The practice that they are engaging in is called “Taharah,” and is a ritual preparation of the body for burial. It is considered to be the last and most sincere gift that one can give to the deceased because that kindness cannot be repaid. It is more than just the practical dressing of the body, it is an act of kindness, one that honors the fact that the deceased is an Image-Bearer of God, and is done with reverence. Even today, it is a beautiful thing.
Some commentators suggest that the weight of spices is exaggerated, given the wealth of Joseph and Nicodemus, it is hard to believe that John is exaggerating the amount. Josephus records that when Gamaliel died (between 40-50 AD), eighty pounds of spice was used in the burial of this Jewish teacher — the quantity brought at the burial of Herod the Great was even larger. It should also be noted that our English translations will vary some in the record here. The ESV and the NIV record “seventy-five pounds” and the NASB and the KJV traditions record “a hundred pounds.” Which is true?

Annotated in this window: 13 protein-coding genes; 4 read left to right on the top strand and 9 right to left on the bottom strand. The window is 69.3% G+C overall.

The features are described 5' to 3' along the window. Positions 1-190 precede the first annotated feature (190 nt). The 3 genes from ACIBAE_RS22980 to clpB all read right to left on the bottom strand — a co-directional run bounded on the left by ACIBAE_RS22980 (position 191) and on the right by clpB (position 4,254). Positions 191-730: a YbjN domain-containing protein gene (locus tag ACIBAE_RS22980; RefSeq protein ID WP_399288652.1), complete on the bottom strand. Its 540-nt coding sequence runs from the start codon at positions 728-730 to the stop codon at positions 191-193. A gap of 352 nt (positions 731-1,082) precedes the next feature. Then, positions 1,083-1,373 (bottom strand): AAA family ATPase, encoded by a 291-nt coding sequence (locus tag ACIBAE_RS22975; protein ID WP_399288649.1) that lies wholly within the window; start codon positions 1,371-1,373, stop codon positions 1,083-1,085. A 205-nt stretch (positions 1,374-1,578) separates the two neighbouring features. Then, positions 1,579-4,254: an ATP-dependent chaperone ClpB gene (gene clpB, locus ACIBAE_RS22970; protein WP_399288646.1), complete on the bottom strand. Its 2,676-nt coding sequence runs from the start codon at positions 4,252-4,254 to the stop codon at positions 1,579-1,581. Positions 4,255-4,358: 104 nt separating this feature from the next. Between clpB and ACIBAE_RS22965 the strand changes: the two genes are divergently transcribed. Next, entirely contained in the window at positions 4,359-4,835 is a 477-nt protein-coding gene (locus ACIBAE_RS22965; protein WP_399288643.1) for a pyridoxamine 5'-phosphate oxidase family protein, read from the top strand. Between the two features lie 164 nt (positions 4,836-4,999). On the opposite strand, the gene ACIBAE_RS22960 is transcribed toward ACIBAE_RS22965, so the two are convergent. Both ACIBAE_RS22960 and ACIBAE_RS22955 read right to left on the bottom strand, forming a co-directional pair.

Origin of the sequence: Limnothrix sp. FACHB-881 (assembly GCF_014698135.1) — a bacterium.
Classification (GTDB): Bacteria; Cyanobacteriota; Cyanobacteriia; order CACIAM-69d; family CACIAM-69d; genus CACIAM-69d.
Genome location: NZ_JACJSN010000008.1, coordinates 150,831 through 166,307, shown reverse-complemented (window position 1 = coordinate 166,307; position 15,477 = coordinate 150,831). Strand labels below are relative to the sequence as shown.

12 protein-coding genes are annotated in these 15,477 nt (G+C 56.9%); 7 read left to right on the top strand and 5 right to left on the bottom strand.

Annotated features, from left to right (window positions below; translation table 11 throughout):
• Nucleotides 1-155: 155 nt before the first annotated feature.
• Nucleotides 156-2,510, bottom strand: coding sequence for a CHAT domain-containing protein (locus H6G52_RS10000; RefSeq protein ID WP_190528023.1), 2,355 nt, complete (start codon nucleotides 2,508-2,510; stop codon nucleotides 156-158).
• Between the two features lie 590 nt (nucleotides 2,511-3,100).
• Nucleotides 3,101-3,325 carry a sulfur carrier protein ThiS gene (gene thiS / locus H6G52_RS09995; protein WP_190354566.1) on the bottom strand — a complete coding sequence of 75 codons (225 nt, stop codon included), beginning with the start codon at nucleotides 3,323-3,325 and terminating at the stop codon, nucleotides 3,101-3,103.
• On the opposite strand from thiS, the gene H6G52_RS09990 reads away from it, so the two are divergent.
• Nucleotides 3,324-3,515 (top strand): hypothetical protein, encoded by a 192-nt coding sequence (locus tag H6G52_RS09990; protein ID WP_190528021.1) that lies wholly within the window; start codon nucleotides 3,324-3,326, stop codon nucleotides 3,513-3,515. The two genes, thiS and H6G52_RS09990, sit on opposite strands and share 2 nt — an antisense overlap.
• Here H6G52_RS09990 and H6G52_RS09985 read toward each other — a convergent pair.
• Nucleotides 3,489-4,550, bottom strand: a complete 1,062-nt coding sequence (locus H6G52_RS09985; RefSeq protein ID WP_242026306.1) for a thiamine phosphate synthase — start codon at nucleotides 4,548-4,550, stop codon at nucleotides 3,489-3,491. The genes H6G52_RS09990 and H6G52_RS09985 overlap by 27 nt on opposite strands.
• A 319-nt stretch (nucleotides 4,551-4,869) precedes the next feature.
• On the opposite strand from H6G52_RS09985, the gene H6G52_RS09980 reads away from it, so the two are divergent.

This is not so much a matter of textual tradition as it is that of translation philosophy. According to research done, a Roman pound was the equivalent of twelve ounces (like we would still measure gold and silver today). So, in the case of the NASB and the KJV, they are simply translating the words that are found in the text. The ESV and the NIV are choosing to interpret the weight for the reader, translating it into contemporary English measurements. Unless one is aware of this conversion, it can be confusing and even a bit misleading…it reminds me of the old puzzle my dad used to catch me with: “Which is heavier, a pound of feathers or a pound of gold?” The answer, of course, is “a pound of feathers” because feather-pounds are 16 ounces and gold-pounds are only 12. So, which is heavier? Seventy-five English pounds or 100 Roman pounds? Neither, they are the same.